ESCAMBIA COUNTY, Fla. (WKRG) — According to Escambia County Medical Services Manager Chief David Torsell, the county leads the state in not only opioid overdoses, but heroin, morphine, fentanyl and cocaine overdoses.

“We get more than one trophy,” Torsell said. “We are doing the best in everything we don’t want to be recognized for. This is a huge problem.”

Torsell said he never thought he would understand the full realm of the issue until he started looking into what his crews are responding to on a daily basis.

“When I first started here, we were averaging about 4 and a half, to five overdoses a day,” Torsell said. “As of yesterday afternoon, we were at 5.72 overdoses a day. That number just keeps on going up. From 2019 to 2020, while the state as a whole saw a reduction in overdose, Escambia County saw a double in the number of overdoses.”

Last year, Torsell said Escambia County EMS responded to 1,095 overdose calls and administered 1,391 doses of Narcan. In this year alone, Torsell said they have surpassed that number.

“As of yesterday, we are at 1,423 overdose calls,” Torsell said. “So, even though we may see a slow down coming up on the holidays, we expected that we were going to surpass last year’s numbers. By the end of the year, I expect that we are going to be at about 1,800 or 1,900. We’ve given 1,114 doses of Narcan this year and we still have three and a half months in the year. That is not something I like to brag about. It is something that frustrates me because I don’t have the answer. People often look to us for an answer and I can’t give them that, but I can give them a possibility for change.”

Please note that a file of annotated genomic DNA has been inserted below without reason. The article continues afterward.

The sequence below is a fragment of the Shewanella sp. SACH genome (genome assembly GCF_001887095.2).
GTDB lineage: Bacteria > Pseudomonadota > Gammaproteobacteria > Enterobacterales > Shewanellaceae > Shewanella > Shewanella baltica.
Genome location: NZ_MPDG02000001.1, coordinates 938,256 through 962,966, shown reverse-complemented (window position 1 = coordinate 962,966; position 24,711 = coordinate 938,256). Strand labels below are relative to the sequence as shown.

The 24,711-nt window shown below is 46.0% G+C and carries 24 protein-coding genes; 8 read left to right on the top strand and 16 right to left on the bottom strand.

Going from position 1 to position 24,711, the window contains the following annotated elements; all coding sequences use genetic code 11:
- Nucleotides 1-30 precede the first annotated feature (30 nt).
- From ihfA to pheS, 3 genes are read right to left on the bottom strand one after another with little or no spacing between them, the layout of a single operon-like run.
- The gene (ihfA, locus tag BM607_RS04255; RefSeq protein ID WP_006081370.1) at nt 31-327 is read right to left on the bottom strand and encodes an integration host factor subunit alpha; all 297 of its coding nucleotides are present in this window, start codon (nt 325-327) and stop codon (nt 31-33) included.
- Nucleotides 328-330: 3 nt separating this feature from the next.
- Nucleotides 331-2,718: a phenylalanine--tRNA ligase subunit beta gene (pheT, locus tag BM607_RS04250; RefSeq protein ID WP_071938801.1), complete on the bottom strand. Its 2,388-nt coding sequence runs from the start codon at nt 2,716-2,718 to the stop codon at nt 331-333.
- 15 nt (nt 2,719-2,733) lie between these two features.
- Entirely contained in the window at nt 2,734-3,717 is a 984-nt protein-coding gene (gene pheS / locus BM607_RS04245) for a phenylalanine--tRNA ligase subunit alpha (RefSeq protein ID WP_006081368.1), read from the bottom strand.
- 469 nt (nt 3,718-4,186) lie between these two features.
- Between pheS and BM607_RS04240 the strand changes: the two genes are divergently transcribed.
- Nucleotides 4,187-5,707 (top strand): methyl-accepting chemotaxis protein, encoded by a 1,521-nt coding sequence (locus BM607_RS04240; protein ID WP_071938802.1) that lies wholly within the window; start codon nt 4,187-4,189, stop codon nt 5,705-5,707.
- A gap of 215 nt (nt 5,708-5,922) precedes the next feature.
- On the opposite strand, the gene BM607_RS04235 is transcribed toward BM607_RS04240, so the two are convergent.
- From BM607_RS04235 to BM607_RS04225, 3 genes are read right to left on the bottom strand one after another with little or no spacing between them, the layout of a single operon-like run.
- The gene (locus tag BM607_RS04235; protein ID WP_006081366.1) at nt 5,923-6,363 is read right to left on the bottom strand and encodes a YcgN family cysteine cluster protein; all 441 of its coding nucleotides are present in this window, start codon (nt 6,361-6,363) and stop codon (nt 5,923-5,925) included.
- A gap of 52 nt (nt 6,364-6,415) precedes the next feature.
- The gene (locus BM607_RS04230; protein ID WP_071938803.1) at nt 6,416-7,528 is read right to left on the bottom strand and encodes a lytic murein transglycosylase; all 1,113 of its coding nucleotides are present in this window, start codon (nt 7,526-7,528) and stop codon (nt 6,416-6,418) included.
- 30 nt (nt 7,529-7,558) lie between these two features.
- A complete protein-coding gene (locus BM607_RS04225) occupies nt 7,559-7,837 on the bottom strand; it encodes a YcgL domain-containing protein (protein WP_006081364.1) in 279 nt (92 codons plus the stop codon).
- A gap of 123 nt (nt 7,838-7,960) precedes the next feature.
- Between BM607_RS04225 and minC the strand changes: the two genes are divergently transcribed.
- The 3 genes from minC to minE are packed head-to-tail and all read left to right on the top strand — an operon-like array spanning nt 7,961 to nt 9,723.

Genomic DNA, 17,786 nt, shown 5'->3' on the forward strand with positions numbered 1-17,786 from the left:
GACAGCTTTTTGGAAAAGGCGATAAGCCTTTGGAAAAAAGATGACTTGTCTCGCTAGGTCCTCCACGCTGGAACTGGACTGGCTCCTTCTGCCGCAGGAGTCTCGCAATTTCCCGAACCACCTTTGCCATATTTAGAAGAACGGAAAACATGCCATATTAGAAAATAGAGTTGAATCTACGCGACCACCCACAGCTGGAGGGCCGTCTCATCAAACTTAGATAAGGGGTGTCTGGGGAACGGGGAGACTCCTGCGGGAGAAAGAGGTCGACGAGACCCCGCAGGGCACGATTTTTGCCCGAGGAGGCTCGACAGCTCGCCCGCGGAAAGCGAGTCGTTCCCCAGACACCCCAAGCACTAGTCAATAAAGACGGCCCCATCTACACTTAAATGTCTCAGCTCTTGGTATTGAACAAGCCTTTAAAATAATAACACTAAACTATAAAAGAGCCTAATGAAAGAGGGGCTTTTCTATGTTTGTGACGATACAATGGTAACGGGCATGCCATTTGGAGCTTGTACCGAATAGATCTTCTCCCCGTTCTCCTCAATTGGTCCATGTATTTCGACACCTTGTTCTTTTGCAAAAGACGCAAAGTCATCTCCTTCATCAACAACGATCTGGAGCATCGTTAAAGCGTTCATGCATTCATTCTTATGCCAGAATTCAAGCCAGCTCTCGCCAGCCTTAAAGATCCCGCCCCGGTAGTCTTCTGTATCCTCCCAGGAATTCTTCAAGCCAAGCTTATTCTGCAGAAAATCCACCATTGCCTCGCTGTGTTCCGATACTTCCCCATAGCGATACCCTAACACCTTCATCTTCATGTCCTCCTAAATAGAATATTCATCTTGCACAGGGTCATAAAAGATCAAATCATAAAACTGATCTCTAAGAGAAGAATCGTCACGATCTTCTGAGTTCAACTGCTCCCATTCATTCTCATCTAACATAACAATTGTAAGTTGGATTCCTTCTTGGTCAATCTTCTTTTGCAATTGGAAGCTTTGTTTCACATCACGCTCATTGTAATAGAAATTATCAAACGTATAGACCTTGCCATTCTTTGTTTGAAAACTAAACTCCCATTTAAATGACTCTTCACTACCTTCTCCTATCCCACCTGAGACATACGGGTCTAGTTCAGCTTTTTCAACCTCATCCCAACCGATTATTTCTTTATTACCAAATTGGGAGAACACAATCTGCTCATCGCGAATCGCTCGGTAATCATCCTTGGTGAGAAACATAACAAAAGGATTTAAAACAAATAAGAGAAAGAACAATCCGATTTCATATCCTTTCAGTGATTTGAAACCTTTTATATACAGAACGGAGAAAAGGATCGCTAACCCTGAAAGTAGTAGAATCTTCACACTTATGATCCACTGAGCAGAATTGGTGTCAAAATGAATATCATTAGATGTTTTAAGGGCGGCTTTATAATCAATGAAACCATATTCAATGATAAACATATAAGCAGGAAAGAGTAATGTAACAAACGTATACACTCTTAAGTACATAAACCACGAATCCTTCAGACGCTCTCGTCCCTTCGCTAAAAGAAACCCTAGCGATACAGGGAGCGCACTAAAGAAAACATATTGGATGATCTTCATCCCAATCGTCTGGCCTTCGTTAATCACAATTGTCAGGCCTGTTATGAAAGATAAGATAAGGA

During the county board of commissioner’s Committee of the Whole meeting tomorrow, Torsell will give a presentation on the Coordinated Opioid Recovery program, which will help prevent overdose deaths in Florida. The program was successfully piloted in Palm Beach County for nearly two years and will be expanding in up to 12 counties to break the overdose cycle, according to Gov. Ron DeSantis’ website. Escambia County is part of the nine counties selected for the program. Other counties included are Brevard, Clay, Duval, Gulf, Manatee, Marion, Pasco and Volusia Counties.

“There was a very strict amount of criteria that they utilized to select these counties,” Torsell said. “Unfortunately, we were number one on their list. This program is going to introduce something, that I believe, that we are missing.”

Torsell said the CORE team is comprised of Escambia County EMS, the three local hospitals, Community Health Northwest Florida and the local health department and has been meeting now for several months.

“There is something that is missing, and whether it be following through, case management, wrap around services, whatever you want to call it, if someone goes to a hospital and is treated for addiction, and then is discharged and given a referral to go somewhere for long term addiction therapy, you’re not going to see them again until they come back for their next overdose,” Torsell said. “Nobody is following up. They get a little piece of paper that says, ‘Your follow up is this day. Go here. Goodluck to you.’ The missing piece is somebody following up with these patients as soon as they leave the hospital, or even before they leave the hospital and introducing who we are and telling them that we are going to follow them through this process. Whether you are living in a camp, couch surfing, or homeless, we are going to know where you are and we are going to stay with you through this process.”